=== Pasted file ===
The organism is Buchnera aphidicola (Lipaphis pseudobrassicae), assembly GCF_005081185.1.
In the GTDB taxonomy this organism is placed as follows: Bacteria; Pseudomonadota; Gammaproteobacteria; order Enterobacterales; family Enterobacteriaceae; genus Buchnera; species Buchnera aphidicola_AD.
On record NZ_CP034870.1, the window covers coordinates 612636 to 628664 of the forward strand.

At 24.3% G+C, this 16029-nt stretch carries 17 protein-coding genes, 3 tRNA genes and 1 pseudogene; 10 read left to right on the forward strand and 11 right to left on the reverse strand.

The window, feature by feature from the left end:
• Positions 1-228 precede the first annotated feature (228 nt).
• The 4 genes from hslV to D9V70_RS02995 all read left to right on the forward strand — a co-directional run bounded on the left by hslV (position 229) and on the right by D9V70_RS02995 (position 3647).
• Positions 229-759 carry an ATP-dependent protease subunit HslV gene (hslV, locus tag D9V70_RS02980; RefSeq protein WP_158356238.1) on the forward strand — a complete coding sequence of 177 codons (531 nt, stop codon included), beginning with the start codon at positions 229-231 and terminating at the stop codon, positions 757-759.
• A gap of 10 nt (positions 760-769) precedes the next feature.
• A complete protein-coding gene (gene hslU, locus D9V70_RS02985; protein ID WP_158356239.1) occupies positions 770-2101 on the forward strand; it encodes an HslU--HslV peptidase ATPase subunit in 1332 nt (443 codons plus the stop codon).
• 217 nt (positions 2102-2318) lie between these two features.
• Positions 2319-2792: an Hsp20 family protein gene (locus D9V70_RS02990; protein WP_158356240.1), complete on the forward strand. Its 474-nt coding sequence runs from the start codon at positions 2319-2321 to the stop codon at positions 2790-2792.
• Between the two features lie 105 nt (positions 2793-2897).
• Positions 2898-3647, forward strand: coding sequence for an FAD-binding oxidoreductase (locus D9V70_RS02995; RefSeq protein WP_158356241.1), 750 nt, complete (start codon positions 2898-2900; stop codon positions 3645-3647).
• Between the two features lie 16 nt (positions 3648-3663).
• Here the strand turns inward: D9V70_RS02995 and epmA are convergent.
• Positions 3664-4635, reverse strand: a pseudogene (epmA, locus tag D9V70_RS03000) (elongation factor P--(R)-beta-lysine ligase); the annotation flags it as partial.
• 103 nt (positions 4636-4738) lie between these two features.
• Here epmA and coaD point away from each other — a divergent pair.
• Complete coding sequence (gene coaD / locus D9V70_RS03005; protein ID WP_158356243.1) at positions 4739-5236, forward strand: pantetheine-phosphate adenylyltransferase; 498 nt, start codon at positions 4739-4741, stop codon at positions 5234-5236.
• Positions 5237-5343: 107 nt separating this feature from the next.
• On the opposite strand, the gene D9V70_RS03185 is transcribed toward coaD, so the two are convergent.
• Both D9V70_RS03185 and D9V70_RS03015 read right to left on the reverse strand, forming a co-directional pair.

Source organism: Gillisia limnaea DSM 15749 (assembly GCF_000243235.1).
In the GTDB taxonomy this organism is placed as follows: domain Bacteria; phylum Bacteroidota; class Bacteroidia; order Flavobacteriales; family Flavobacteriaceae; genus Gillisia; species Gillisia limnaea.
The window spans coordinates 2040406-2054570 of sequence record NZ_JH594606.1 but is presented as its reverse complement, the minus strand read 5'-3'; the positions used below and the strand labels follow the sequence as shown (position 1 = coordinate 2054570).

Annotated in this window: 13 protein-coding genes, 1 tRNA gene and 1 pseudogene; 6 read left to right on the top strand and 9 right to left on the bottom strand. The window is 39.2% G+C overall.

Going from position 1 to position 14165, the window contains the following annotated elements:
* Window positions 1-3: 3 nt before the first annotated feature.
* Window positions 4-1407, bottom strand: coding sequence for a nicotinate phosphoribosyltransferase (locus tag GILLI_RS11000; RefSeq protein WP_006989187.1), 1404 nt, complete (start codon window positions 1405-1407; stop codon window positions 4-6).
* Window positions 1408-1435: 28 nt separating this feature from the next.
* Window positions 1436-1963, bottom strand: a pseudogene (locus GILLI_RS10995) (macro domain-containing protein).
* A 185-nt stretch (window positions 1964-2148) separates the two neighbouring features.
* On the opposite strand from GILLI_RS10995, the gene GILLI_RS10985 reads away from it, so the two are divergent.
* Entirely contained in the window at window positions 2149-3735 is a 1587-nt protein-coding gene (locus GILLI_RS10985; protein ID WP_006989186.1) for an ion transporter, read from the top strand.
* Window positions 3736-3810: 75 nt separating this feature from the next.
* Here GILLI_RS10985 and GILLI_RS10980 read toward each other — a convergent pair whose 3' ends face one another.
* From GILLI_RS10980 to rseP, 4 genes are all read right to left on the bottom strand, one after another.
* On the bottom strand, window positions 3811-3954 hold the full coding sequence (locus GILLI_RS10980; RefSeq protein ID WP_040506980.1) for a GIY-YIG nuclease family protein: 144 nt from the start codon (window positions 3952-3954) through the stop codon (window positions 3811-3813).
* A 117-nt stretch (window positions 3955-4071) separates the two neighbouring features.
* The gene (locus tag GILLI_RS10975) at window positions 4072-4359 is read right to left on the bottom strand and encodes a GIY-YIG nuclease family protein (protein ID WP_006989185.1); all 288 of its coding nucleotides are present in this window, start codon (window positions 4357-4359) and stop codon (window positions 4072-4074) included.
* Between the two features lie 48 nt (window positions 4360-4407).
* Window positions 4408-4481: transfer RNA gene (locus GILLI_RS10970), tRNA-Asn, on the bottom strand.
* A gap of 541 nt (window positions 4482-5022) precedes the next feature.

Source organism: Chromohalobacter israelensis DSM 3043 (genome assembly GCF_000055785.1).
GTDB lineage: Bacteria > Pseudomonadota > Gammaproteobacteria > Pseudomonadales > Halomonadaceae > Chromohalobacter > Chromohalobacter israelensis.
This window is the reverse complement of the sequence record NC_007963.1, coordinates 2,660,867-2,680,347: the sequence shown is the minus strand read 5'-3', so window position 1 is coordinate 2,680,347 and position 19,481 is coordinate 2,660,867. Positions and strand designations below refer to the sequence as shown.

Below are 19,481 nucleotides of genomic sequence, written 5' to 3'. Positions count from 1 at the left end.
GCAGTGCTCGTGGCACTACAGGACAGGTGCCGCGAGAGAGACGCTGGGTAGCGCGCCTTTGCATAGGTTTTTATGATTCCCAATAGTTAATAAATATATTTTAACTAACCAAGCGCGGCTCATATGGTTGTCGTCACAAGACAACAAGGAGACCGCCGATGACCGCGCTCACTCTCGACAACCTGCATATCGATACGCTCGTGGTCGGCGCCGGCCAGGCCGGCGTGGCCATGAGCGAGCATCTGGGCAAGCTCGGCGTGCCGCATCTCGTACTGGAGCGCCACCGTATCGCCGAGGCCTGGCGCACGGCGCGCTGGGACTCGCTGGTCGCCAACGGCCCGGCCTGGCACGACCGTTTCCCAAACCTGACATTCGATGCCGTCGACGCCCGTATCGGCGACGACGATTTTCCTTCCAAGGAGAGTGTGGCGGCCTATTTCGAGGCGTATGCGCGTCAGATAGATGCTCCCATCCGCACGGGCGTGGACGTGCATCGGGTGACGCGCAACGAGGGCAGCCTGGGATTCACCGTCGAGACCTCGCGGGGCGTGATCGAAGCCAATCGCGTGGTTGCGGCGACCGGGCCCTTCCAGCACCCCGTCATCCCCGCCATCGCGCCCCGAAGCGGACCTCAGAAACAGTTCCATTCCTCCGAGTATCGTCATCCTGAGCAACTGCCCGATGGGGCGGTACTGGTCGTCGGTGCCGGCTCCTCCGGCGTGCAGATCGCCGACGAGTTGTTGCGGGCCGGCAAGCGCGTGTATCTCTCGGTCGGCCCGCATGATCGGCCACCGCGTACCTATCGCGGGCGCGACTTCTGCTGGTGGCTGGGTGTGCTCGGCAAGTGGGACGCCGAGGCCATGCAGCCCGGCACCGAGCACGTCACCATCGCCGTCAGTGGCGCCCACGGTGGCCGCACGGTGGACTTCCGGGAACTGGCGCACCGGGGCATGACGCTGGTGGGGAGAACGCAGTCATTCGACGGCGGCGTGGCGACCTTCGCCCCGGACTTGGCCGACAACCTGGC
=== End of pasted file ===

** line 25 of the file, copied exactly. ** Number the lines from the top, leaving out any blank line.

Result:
In the GTDB taxonomy this organism is placed as follows: domain Bacteria; phylum Bacteroidota; class Bacteroidia; order Flavobacteriales; family Flavobacteriaceae; genus Gillisia; species Gillisia limnaea.